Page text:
🔽 Trending down: Twitter apologized for allowing hate groups like neo-Nazis and people with homophobic or transphobic viewpoints to be microtargeted by advertisers. “We’re very sorry this happened and as soon as we were made aware of the issue, we rectified it,” the company said.
⭐ House Democrats released dozens of pages of new documents related to the impeachment inquiry into President Trump. The documents show just how influenced Giuliani and his associates Lev Parnas and Robert F. Hyde were by the right-wing online echo chamber. Ryan Broderick at BuzzFeed explains:
On March 27, 2019, Parnas sent by far the most obscure piece of media in the exchange, a YouTube video titled “Trumps takedown of FBI (Winning montage!).” The YouTube channel it comes from has only nine subscribers. By the time Parnas texted it, it was already a year old, having all but died in obscurity. As of this week, it’s only been watched around 4,000 times.
But the video did receive a bit of activity from Trump supporters the week it was dropped into Parnas’s WhatsApp, though. That week, it was featured on r/The_Donald in a post titled “SOON,” was promoted heavily by QAnon-affiliated Twitter accounts, and was tweeted several times by one account called “Deplorable Nurse Ratchett luvs Q.”
The majority of links Parnas sent Hyde that March were all being heavily shared within radicalized communities like Reddit and by conspiratorial pro-Trump influencers on Twitter. If Parnas wasn’t directly visiting r/The_Donald, the WhatsApp chat logs released on Tuesday night make it clear that he was drawing his misinformation from the same well. It also gives us a better understanding of how Parnas used pro-Trump internet ephemera to reinforce what Hyde was doing in Ukraine — even if the investigation was based on internet conspiracy theories.
No matter how President Trump’s impeachment trial plays out in the Senate, the process is unlikely to change very many minds. That’s partly because of partisanship, and partly because people are too inundated with information, some of which is intentionally misleading. (Sean Illing / Vox)
Mike Bloomberg will ask tech billionaires to support his presidential campaign in a private reception with some of Silicon Valley’s biggest power brokers this evening. The briefing shows Bloomberg is not shy about seeking the backing of Big Tech, unlike some of his Democratic rivals. (Theodore Schleifer / Recode)
House Speaker Nancy Pelosi took another swipe at Facebook over the social media giant’s reluctance to police disinformation, calling its executives “accomplices for misleading the American people.” (Dustin Gardiner / San Francisco Chronicle)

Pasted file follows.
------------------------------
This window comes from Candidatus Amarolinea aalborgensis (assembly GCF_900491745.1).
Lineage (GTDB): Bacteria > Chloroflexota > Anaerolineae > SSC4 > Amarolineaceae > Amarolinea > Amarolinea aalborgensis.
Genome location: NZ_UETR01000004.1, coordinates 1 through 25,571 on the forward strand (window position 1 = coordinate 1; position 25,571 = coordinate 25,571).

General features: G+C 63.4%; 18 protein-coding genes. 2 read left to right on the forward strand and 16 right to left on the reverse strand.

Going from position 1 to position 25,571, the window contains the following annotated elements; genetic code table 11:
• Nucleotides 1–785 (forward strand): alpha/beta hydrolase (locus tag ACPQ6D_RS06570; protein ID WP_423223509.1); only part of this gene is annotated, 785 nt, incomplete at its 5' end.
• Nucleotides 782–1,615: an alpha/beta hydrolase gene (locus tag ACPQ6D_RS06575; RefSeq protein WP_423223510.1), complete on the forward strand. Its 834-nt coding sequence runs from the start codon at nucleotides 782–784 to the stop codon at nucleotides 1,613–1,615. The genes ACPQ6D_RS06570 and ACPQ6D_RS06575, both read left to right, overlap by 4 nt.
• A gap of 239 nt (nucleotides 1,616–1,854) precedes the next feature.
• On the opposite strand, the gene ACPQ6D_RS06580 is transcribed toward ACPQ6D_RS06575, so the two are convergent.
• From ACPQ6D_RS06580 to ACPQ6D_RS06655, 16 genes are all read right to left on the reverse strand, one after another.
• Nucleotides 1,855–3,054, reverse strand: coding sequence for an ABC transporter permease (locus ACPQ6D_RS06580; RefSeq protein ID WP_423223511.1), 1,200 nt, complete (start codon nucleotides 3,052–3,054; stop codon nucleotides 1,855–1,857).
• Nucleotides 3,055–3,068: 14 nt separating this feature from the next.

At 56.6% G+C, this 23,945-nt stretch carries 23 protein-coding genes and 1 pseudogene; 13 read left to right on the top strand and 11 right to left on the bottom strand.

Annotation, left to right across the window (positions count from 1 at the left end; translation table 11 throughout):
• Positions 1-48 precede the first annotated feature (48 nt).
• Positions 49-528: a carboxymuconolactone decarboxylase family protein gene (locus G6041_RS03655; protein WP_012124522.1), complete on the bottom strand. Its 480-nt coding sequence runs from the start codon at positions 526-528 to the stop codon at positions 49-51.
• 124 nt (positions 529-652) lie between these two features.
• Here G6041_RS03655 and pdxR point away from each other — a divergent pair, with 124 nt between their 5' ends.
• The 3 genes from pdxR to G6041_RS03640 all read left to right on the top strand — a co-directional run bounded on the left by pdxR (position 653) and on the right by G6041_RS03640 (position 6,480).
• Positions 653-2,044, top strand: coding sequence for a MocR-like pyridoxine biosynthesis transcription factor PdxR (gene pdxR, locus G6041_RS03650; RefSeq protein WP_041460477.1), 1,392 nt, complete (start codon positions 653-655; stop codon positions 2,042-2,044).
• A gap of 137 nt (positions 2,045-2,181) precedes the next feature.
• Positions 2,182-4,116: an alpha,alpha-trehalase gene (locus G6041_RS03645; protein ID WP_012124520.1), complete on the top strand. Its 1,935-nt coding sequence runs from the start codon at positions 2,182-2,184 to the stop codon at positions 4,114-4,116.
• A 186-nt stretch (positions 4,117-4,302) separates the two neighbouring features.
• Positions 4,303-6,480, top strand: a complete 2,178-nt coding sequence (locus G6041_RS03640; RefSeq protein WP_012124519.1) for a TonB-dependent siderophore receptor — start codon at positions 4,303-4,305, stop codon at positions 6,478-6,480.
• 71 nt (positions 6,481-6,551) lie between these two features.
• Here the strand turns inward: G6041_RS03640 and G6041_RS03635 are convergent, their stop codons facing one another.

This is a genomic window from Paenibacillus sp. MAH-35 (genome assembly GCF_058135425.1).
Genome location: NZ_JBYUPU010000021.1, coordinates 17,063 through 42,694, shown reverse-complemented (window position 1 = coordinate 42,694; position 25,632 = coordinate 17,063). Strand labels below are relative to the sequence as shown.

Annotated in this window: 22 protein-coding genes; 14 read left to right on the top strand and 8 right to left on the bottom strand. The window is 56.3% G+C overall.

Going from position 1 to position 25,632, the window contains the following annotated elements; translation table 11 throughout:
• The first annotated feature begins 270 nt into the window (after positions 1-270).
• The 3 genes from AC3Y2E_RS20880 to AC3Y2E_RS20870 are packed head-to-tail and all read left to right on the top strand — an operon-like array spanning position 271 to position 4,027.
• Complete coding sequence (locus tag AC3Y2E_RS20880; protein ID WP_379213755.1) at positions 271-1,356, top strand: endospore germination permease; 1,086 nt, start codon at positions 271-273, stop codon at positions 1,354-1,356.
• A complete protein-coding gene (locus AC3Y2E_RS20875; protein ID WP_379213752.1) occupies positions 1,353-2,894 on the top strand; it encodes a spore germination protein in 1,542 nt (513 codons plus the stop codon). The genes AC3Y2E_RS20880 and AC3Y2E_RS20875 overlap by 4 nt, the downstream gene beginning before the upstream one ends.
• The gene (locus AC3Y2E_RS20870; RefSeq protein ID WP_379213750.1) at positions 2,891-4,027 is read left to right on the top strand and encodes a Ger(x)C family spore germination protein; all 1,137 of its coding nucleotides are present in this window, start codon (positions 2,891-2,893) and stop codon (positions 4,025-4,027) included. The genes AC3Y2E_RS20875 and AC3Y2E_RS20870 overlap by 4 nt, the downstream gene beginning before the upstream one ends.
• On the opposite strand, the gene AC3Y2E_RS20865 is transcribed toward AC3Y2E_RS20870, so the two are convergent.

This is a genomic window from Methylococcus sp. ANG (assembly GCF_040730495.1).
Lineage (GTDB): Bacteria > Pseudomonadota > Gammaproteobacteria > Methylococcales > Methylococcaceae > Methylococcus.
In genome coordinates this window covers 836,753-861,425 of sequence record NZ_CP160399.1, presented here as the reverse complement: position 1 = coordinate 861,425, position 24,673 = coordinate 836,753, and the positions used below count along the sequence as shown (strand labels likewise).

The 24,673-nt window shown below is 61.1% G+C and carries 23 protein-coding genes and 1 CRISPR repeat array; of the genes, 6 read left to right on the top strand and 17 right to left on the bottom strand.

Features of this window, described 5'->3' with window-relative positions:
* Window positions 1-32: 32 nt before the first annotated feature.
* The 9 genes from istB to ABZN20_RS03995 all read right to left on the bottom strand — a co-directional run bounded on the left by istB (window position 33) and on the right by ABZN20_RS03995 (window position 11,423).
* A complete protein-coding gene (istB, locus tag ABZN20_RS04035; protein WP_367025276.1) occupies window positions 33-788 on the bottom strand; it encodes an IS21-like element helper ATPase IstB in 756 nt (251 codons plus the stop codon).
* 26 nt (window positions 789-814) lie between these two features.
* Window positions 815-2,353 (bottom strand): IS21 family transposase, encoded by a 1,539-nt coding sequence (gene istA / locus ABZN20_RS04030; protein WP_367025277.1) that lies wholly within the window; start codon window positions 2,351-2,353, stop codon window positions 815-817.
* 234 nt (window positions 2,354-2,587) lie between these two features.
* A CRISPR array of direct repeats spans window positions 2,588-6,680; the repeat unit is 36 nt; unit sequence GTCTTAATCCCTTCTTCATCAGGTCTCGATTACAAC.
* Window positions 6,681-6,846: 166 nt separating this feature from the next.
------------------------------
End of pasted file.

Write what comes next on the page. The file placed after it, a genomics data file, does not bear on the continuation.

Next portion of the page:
Facebook’s problems moderating deepfakes will only get worse in 2020, James Vincent argues in The Verge. The company can’t ban them altogether, and new apps like Doublicat make creating manipulated media easier and cheaper than ever before.
New Urban Memes for Transit-Oriented Teens, a popular (and hilarious) Facebook meme group, endorsed Bernie Sanders for president. (Andrew J. Hawkins / The Verge)
The Turkish government lifted its two-and-a-half-year ban on Wikipedia on Wednesday. The move came after the country’s top court ruled that blocking it was unconstitutional.
⭐ WhatsApp has delayed its plans to introduce advertising in the app. Instead, it’s focusing on paid tools for businesses, report Jeff Horwitz and Kirsten Grind:
WhatsApp in recent months disbanded a team that had been established to find the best ways to integrate ads into the service, according to people familiar with the matter. The team’s work was then deleted from WhatsApp’s code, the people said.
The shift marks a detour in the social-media giant’s quest to monetize WhatsApp, which it bought in a blockbuster $22 billion acquisition in 2014 that has yet to pay financial dividends despite the service being used by more than 1.5 billion people globally.
Google is now valued by the stock market at $1 trillion. It’s the fourth American company to reach the milestone, after Apple, Amazon and Microsoft. (Daisuke Wakabayashi / New York Times)
Armslist, a website that lets people easily buy and sell guns online, has taken a hands-off approach to moderating content on its platform, critics say. An investigation from The Verge in collaboration with The Trace reveals hundreds of users who may be skirting un control laws. The Verge’s Colin Lecher and Sean Campbell have the story:
As Amazon began searching for its second headquarters in 2017, CEO Jeff Bezos sought an additional $1 billion for future real-estate projects. The money was separate from any economic incentives the company might win for its second-headquarters project. (Shayndi Raice and Dana Mattioli / The Wall Street Journal)
Fans of popular podcasts are forming Facebook groups to talk about what they’ve heard. But the conversations are rarely just about the shows. Instead, members get sidetracked andfrequently go on tangents, talking about their failed marriages and parenting. (Taylor Lorenz / The New York Times)
Social media influencers are increasingly sharing about the mental health issues brought on by viral fame. Many are choosing to take breaks from the spotlight, risking their numbers in exchange for a moment of reprieve. (Natalie Jarvey / The Hollywood Reporter)
A USC student and TikTok star with 1.6 million followers explains how influencers make money on the viral video sharing app. (Amanda Perelli / Business Insider)
Slate asked journalists, scholars, and advocates to rank the most evil companies in tech. While the usual suspects are all there, so are a bunch of scary spyware companies may not be familiar with.
These days, Tim Cook and Mark Zuckerberg are regularly at odds over privacy and other issues. But in 2008, an Apple television commercial promoting the then-new iPhone had Facebook at its centerpiece. An absolutely wild find from the archives sent in by a reader. Watch it and marvel.